Key Generation

The concept of a tandem PRNG was developed for Monte Carlo simulations of physical processes. It has been tested over many years with a variety of problems [e.g. 2, 3]. A tandem PRNG gives a better statistical spread of random numbers than a simple PRNG and, as such, is well suited to cryptographic purposes. A tandem PRNG requires two random streams from two seeds. Before the tandem PRNG can generate random numbers it must be primed. The first stream of random numbers is used to populate an array variable A such that

12

where *A*(*i*) is the ith element of the array and *X _{1}* is the

The Value of A(i) is always an integer in the range 0 to 255, corresponding to the values required for the register keys. The addition of 128 is required because the processor treats the unsigned integer value of the seed as a signed integer between -2^{63} and +2^{63} - 1. The priming process involves only one of the two seeds required to operate the tandem PRNG. Once the array has been primed with all 256 values, the tandem PRNG operates by using one seed to select the array element to be used for the next random number and the second seed to generate a new value to be entered into the array in place of the one that has just been used. Mathematically, the random number, n_{i}, is given by:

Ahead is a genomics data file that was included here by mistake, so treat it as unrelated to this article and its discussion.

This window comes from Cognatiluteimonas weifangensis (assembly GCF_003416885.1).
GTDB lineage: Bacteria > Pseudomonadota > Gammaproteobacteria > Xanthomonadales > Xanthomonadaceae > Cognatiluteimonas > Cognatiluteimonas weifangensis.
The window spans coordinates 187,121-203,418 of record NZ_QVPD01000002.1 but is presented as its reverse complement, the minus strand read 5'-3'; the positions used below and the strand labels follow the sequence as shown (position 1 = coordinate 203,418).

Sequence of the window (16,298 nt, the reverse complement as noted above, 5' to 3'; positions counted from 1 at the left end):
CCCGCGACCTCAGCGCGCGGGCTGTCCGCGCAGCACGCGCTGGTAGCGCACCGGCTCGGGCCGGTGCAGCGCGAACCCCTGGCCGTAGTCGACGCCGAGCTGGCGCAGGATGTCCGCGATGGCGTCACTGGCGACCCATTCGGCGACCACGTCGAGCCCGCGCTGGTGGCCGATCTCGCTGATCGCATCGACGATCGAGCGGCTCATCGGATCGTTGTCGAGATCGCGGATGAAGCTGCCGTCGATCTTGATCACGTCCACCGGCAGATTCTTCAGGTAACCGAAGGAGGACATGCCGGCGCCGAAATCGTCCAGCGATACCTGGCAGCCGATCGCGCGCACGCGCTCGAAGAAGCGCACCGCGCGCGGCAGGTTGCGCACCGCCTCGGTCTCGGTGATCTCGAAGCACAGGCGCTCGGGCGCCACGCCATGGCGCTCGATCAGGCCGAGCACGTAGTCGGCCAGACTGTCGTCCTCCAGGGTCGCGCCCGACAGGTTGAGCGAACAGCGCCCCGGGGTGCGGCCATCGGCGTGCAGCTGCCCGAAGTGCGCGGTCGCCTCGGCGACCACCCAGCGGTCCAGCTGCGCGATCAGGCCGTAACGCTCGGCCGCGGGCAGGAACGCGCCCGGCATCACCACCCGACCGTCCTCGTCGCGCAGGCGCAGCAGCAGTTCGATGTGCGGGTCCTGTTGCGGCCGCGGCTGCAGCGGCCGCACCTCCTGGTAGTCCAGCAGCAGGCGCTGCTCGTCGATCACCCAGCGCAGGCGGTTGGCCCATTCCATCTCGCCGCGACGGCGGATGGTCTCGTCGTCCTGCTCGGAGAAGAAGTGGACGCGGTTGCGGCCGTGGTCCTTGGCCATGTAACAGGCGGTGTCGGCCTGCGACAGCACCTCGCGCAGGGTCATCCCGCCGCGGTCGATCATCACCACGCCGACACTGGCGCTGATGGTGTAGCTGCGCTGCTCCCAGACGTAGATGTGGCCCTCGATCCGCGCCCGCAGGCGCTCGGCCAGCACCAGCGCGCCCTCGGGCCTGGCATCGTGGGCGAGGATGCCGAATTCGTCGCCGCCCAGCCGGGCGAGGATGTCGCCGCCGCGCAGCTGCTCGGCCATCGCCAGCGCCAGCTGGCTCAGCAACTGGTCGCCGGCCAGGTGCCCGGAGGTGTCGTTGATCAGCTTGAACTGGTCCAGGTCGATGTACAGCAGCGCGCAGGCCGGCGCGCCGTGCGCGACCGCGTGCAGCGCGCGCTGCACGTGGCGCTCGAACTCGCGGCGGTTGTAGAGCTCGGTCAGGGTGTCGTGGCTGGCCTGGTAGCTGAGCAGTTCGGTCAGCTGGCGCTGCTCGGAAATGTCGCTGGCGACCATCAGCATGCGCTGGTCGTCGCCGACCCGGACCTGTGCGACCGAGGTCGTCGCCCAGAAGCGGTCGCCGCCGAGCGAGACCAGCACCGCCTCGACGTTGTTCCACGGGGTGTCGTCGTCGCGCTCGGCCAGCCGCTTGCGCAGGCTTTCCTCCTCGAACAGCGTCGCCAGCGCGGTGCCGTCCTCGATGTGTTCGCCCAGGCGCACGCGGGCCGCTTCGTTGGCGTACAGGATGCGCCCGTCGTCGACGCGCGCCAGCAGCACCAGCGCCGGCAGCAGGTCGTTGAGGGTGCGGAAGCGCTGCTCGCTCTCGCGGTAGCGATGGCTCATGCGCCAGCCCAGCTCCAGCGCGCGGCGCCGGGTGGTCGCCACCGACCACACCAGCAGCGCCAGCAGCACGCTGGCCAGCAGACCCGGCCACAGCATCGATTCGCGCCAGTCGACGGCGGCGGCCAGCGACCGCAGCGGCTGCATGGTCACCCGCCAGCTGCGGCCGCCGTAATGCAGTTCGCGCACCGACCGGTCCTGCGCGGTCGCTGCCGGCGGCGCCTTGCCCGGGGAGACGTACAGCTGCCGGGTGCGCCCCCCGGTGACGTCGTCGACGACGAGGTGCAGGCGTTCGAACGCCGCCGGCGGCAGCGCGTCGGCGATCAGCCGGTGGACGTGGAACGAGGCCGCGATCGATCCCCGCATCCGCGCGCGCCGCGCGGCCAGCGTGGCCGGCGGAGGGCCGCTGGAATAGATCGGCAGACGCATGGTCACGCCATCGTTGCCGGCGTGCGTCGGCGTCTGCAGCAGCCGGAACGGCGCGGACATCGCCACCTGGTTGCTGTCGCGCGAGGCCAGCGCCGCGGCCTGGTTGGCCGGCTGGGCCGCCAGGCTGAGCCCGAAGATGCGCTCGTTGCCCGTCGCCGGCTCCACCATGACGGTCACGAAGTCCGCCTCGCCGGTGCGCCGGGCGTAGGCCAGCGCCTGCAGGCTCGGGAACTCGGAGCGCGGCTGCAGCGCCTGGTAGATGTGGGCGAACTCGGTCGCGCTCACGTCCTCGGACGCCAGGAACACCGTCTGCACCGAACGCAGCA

13

The replacement value is given by:

14

In (13) and (14), X 1 represents the first random stream and X 2 the second.

When the MTNG is first started, a single seed stream, X_{n}, is generated by a simple PRNG from a fixed seed value (IV) and is allowed to cycle for a fixed number of operations, calculating a new 64-bit random number (X_{i}) every 11ns (about 93 million seed values per second). The number of operations in each cycle depends on the value of X_{i} and the number of milliseconds indicated by the system clock at the beginning of the cycle. At the end of the each cycle, the polarity of the random number is reversed switching to a new part of the X_{n} sequence that can only be predicted from the value of X_{i} at the end of the cycle.

[2] L D Howe, D K Ross and A J Allen *Molecular Flow in a Model Pore System* in Dynamics in Small Confining Systems p23 (Eds J M Drake, J Klafter and R Kopelman) **MRS EA-22 1990**

[3]L D Howe *Studies of Traffic Flow Phenomena Using the VEDENS Computer Code* **Physica A 246** (1997)